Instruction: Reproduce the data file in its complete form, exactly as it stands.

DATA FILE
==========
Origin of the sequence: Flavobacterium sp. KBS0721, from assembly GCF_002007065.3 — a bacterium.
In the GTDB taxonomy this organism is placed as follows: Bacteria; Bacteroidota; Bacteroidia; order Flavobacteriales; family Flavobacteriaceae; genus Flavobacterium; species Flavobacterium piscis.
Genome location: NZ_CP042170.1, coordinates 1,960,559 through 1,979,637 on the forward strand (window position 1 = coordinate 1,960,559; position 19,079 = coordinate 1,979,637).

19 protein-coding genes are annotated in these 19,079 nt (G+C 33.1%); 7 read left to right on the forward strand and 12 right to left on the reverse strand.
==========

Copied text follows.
Origin of the sequence: Flavobacterium sp. KBS0721, from assembly GCF_002007065.3 — a bacterium.
In the GTDB taxonomy this organism is placed as follows: Bacteria; Bacteroidota; Bacteroidia; order Flavobacteriales; family Flavobacteriaceae; genus Flavobacterium; species Flavobacterium piscis.
Genome location: NZ_CP042170.1, coordinates 1,960,559 through 1,979,637 on the forward strand (window position 1 = coordinate 1,960,559; position 19,079 = coordinate 1,979,637).

19 protein-coding genes are annotated in these 19,079 nt (G+C 33.1%); 7 read left to right on the forward strand and 12 right to left on the reverse strand.